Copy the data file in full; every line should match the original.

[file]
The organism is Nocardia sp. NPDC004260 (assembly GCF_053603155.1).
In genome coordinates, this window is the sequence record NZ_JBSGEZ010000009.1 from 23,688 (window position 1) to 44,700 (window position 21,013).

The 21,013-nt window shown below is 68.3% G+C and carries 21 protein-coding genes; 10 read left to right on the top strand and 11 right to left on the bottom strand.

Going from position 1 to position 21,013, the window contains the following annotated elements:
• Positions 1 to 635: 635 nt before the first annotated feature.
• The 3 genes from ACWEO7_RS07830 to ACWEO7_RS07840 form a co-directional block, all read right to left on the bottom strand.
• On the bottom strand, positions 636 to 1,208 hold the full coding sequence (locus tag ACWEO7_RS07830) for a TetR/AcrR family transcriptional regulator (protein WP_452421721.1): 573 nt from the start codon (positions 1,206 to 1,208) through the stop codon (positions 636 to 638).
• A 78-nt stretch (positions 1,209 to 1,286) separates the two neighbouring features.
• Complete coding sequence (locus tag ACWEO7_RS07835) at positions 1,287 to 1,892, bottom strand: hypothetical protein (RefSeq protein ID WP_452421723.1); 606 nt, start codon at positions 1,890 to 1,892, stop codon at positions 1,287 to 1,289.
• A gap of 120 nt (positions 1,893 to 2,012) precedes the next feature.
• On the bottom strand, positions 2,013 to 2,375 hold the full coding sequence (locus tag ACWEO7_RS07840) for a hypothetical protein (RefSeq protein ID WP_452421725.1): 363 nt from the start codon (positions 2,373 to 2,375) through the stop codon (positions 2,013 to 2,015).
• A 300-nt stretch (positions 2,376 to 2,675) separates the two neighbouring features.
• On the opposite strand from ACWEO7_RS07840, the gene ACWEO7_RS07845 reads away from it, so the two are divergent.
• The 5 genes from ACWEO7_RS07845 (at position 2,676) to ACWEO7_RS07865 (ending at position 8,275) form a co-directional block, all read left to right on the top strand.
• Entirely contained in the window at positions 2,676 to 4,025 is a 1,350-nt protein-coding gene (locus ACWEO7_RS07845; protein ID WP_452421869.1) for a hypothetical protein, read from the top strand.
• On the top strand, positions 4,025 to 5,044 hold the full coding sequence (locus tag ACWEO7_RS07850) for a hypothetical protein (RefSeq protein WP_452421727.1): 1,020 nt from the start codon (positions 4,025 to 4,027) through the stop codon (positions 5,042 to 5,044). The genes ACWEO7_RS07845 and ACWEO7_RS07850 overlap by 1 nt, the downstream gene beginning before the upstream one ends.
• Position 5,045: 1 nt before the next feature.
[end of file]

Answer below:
The organism is Nocardia sp. NPDC004260 (assembly GCF_053603155.1).
In genome coordinates, this window is the sequence record NZ_JBSGEZ010000009.1 from 23,688 (window position 1) to 44,700 (window position 21,013).

The 21,013-nt window shown below is 68.3% G+C and carries 21 protein-coding genes; 10 read left to right on the top strand and 11 right to left on the bottom strand.

Going from position 1 to position 21,013, the window contains the following annotated elements:
• Positions 1 to 635: 635 nt before the first annotated feature.
• The 3 genes from ACWEO7_RS07830 to ACWEO7_RS07840 form a co-directional block, all read right to left on the bottom strand.
• On the bottom strand, positions 636 to 1,208 hold the full coding sequence (locus tag ACWEO7_RS07830) for a TetR/AcrR family transcriptional regulator (protein WP_452421721.1): 573 nt from the start codon (positions 1,206 to 1,208) through the stop codon (positions 636 to 638).
• A 78-nt stretch (positions 1,209 to 1,286) separates the two neighbouring features.
• Complete coding sequence (locus tag ACWEO7_RS07835) at positions 1,287 to 1,892, bottom strand: hypothetical protein (RefSeq protein ID WP_452421723.1); 606 nt, start codon at positions 1,890 to 1,892, stop codon at positions 1,287 to 1,289.
• A gap of 120 nt (positions 1,893 to 2,012) precedes the next feature.
• On the bottom strand, positions 2,013 to 2,375 hold the full coding sequence (locus tag ACWEO7_RS07840) for a hypothetical protein (RefSeq protein ID WP_452421725.1): 363 nt from the start codon (positions 2,373 to 2,375) through the stop codon (positions 2,013 to 2,015).
• A 300-nt stretch (positions 2,376 to 2,675) separates the two neighbouring features.
• On the opposite strand from ACWEO7_RS07840, the gene ACWEO7_RS07845 reads away from it, so the two are divergent.
• The 5 genes from ACWEO7_RS07845 (at position 2,676) to ACWEO7_RS07865 (ending at position 8,275) form a co-directional block, all read left to right on the top strand.
• Entirely contained in the window at positions 2,676 to 4,025 is a 1,350-nt protein-coding gene (locus ACWEO7_RS07845; protein ID WP_452421869.1) for a hypothetical protein, read from the top strand.
• On the top strand, positions 4,025 to 5,044 hold the full coding sequence (locus tag ACWEO7_RS07850) for a hypothetical protein (RefSeq protein WP_452421727.1): 1,020 nt from the start codon (positions 4,025 to 4,027) through the stop codon (positions 5,042 to 5,044). The genes ACWEO7_RS07845 and ACWEO7_RS07850 overlap by 1 nt, the downstream gene beginning before the upstream one ends.
• Position 5,045: 1 nt before the next feature.